The Hidden Downfall of Skipping Yearend Inventory Counts
“I think our inventory is pretty spot on.”
These are the famous last words we hear from every client we have ever brought on. It’s understandable as to why. Point of sale systems, accounting software, and even your team of employees make you feel there are enough tools and resources in place.
Why should you think there is anything wrong?
The reason inventory tracking is so critical has nothing to do with Metrc or trace and track. The IRS tax code, famously frustrating in cannabis, known as 280(e) says that no deduction or credit shall be allowed for any business trafficking in a Federally controlled substance. Until cannabis is removed from Federal drug schedules, this tax provision will remain a big challenge from a tax liability perspective.
Let’s look at this with numbers. Let’s say your small cannabis business made $1,000,000 last year. Between cultivating your product and buying from other wholesale businesses, you spent $600,000 to have a product to sell. You now owe taxes on $400,000; at that income level, you’re looking at 37-39% just Federally, with more owed to the state. If you’re a solo entrepreneur, you will most likely owe another 7.65% in self-employment taxes.
YIKES! That equates to a nearly $180,000 tax bill and almost 20% of your gross revenue!
Other expenses beyond just your product cost, like payroll for employees, advertising, insurance, professional account, legal fees, licensing fees, etc., are primarily not able to be treated as a cost of goods sold. This means you probably spent your cash to pay all these expenses but are not getting any benefit for them at tax time. You are now in the vicious cannabis business cycle of owing tax dollars with no cash flow to pay it.
Back to inventory…
That $600,000 we used in our example for your cost of product that number becomes critical. It’s the only number preventing you from paying taxes on your full $1,000,000 in gross revenue. If that $600,000 is wrong or doesn’t hold up in the event you’re audited, you now have an even bigger problem.
Why would it be wrong?
Almost every business does the following when they are doing their own accounting. They buy supplies for their grow house and record the purchase to the cost of goods sold. They buy inventory from another vendor and record the transaction to the cost of goods sold. This is inherently wrong and a huge red flag for audit purposes.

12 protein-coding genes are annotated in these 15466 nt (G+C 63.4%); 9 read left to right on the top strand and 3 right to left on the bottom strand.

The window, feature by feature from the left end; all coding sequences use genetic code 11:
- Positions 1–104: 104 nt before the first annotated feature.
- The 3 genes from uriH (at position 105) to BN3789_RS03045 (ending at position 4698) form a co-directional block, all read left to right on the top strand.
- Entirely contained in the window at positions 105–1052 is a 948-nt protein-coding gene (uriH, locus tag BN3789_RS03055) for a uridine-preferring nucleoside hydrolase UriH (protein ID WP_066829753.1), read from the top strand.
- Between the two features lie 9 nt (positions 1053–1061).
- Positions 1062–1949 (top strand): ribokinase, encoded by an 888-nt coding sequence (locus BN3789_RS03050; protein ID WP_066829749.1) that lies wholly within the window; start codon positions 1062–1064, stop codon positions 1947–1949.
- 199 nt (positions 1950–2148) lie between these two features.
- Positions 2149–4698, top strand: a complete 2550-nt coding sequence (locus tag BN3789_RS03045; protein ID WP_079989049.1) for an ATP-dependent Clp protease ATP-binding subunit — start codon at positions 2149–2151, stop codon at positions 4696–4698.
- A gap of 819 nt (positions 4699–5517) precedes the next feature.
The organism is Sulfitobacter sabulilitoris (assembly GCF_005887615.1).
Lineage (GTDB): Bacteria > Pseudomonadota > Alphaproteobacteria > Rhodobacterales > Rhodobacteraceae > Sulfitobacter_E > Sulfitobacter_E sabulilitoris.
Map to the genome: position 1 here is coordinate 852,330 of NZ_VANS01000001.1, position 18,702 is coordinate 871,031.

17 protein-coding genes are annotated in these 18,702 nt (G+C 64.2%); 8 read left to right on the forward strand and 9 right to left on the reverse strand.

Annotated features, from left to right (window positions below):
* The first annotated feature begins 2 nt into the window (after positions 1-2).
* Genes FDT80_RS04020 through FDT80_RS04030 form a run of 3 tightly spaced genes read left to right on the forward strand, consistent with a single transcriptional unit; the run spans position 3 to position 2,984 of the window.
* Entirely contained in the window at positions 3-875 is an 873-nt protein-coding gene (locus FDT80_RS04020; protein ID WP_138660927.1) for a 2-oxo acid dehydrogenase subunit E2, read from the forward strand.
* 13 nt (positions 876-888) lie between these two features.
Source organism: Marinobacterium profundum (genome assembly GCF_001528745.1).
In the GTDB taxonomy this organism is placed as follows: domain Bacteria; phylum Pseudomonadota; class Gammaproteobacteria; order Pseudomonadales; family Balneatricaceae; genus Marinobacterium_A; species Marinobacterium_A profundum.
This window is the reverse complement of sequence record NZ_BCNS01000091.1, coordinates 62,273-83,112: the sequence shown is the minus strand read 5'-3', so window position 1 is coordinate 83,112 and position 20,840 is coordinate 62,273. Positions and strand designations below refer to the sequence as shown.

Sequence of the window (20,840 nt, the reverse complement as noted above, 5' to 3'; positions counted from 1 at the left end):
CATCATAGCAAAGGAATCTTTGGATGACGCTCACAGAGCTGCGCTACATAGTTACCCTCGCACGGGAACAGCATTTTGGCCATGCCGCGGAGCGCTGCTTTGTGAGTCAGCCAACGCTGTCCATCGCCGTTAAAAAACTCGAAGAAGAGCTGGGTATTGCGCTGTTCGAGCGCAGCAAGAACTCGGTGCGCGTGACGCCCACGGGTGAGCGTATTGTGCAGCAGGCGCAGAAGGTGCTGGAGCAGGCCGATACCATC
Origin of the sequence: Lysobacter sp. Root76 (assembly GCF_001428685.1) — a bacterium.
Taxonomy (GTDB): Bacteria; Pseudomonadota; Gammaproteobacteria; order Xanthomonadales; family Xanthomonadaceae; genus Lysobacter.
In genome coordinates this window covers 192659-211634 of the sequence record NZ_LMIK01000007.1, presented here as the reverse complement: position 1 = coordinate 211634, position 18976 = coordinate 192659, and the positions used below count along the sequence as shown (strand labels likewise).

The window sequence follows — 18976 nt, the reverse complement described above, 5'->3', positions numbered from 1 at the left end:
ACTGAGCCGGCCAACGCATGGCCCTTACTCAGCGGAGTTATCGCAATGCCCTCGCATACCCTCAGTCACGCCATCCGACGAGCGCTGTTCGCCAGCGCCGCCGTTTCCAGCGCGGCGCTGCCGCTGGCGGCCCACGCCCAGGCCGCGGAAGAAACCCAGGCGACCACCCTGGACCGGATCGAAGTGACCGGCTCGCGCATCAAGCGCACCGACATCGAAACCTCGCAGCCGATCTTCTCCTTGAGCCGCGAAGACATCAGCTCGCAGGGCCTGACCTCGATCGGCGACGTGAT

Those items must be added to your INVENTORY when you incur these expenditures. They only become part of the cost of goods sold when you SELL the products. Any time you incur growth costs or buy wholesale, you’re supposed to bring those costs into your inventory value first. Only once the month is over, and we see the change in inventory (what you added minus what you sold) can we find your true cost of goods sold number.
Cost of goods sold = Beginning inventory value + Purchases – Ending Inventory Value
This makes the single largest area of error in the valuation of your inventory both at the beginning and the end of the period. This makes your cost of goods sold wrong, and you don’t know by how much, why, or in which direction.
So you have to count. EVERYTHING. Yes, including stickers and packaging and T-shirts. You can’t spot-check; you can’t assume there are still 30 pre-rolls in that box out back. You can’t run a report out of your point-of-sale system and hope it matches what you have on hand. Product walks out your door all the time, whether you know about it or not. Human error plays a role in your point-of-sale system numbers almost always being incorrect.
You must count.
Further, many clients come to us looking to understand what they are allowed to “allocate” to cost of goods sold. How much of my rent can I allocate? How much of my payroll can I allocate?
You can indeed do some of these things, but accounting and tax rules require the following to happen first:
Your inventory has to be valued at the lower of cost or market – this means you HAVE to have an accurate inventory count and then know what your original cost was for every single item on that list, including products you cultivated and manufactured yourself
You must be following accrual basis accounting – this is another article entirely but suffice it to say most bookkeepers are not qualified for this level of accounting
You have to be able to document everything WHEN (not if) you get audited
So do so many cannabis business owners not take the most critical piece of their business seriously? After all, your inventory is your milk and honey.
It’s daunting. Imagine tracking the grams of flower in every pre-roll.
It can be done, but not without a system of controls and a business owner who takes the time to understand their system, including their point-of-sale software. You can never assume a computer is doing this work for you; humans feed the computer the information.
If you’re setting your new years resolutions as a cannabis business owner, facing your inventory controls should be the top one on your list. You simply cannot afford to skip this.
If you would like a free consultation to discuss our inventory and controls systems services, please contact us at email@example.com